Thursday, February 12, 2009

Women's Theatre Project: Playhouse Creatures (3 Reviews)

Playhouse Creatures is playing at the Women's Theater Project through March 1. It's a tale of the first women to play roles in theatre; prior to the reign of Charles II, only men were permitted to work in theatre.

Genie Croft directs Dania Aguero, Kim Morgan Dean, Christine Blair, Linda Bernhard, and Jude Parry.

Christine Dolen is the first to review the play, for the Miami Herald.

Supplanting the lads in drag who had long played female roles, these early actresses became objects of fascination and desire, women whose lives offstage were at least as interesting as the characters they portrayed.

That's the way British playwright April De Angelis sees it in her 1993 script Playhouse Creatures, a piece now getting its southeastern premiere at Fort Lauderdale's Women's Theatre Project.

Before she addresses the performances, Dolen comments on the production values;
Jodi Dellaventura's bare-bones set gives them almost no environmental help. Instead, Ashley Rigg's class-revealing costumes -- near-rags for the aged Doll, a gorgeous gown for Nell once she joins the ranks of the alluring younger actresses -- underscore each woman's rank and fortunes.
Christine also felt that the script needs some work:
...De Angelis doesn't infuse her script with the kind of shorthand history that could make it even more resonant, particularly for audiences who haven't done an online cram session about theater in the time of Charles II. So until we have come to know each woman's issues and quirks, director Genie Croft's production feels as if it will never coalesce.
Overall, Dolen was positive, if brief, about the performances:
Parry's Doll is a weathered comic gem. Dean brings sass and bite to Mrs. Farley. Aguero revels in Mrs. Marshall's vengeance. And Bernhard makes Mrs. Betterton truly moving.
Bill Hirschman reviewed Playhouse Creatures for the Sun-Sentinel, and his review goes into a little more depth than Dolen's:
...(playwright) De Angelis, five solid actresses and director Genie Croft providing some of her best work make this a bawdy, funny romp interspersed with passages of pathos.
And he finds particular praise for veteran Linda Bernhard:
The revelation is Bernhard , a stalwart often trapped in mediocre roles in mediocre plays. She finally gets the role and direction she deserves. By turns laughable, self-pitying and tragic, Bernhard gives the performance of her career as the aging actress waiting in vain for her husband to allow her to play a truly great role.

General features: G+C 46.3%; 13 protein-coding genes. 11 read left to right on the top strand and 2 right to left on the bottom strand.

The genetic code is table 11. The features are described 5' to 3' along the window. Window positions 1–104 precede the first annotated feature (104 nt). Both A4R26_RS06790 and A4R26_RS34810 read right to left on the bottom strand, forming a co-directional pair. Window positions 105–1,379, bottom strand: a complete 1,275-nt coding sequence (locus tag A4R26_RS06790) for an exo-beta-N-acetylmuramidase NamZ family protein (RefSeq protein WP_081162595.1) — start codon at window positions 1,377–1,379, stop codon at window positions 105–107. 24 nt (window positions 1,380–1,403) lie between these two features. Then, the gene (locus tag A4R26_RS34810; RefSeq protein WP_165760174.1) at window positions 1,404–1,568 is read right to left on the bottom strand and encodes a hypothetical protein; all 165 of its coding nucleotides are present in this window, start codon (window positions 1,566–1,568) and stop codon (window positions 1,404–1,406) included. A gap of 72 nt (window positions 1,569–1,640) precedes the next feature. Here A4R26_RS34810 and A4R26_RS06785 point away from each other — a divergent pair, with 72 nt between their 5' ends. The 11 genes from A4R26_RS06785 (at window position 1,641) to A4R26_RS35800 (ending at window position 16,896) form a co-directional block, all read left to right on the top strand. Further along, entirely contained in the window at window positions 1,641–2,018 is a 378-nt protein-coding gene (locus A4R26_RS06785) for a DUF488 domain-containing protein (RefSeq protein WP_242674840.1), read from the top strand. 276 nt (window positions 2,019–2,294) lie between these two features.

Bernhard is even more riveting in a reverie when women were banned from the stage, but she dared to play Iago in male disguise to her husband's Othello.
He also praises the costuming:
...special kudos are due costumer Ashley Rigg's procession of smothering petticoats and laced up straight jackets masquerading as clothing.
Hirschman concludes:
Overall, it is an evening of deafening resonances.
Brandon K Thorp's review appeared in the February 10 edition of the Broward/Palm Beach New Times. And as always, Brandon puts it as only Brandon can:
Playhouse Creatures is an inquiry into the lives of some of these first English actresses. And because that sounds dull, I'm gonna get right to the endorsement: Playhouse Creatures is the best thing the Women's Theatre Project has done in years, and maybe ever.
A quick review; Christine liked some of the performances, but didn't feel the production really pulled together, Bill Hirschman enjoyed it, and Brandon REALLY liked it A LOT.
Some theatergoers will find the actresses' all-declamatory-all-the-time style of delivery entirely too over-the-top, but I disagree: The 1600s were a declamatory time. Just partaking in the diffuse air of giddiness in the leaky old theater is well worth the $25 ticket price.
Brandon did find, like Christine Dolen, that the script needs some judicious pruning;
...somewhere in the gathering darkness of the second act, something begins sapping the momentum of Playhouse Creatures, and at the end of it, my admiration for the players was mingled with relief that it was finally over.

But the relief had as much to do with the soul-draining intensity of the production as with De Angelis' editorial failures... In the end, it's hard to know if the actresses played by the actresses believe they're performing their own doom or living it — or if the artifice can be untangled from the tragedy at all.
More reviews will be added as they become available.


Theatre Row has a promotional article.

Christine Dolen's Critic's Pick.

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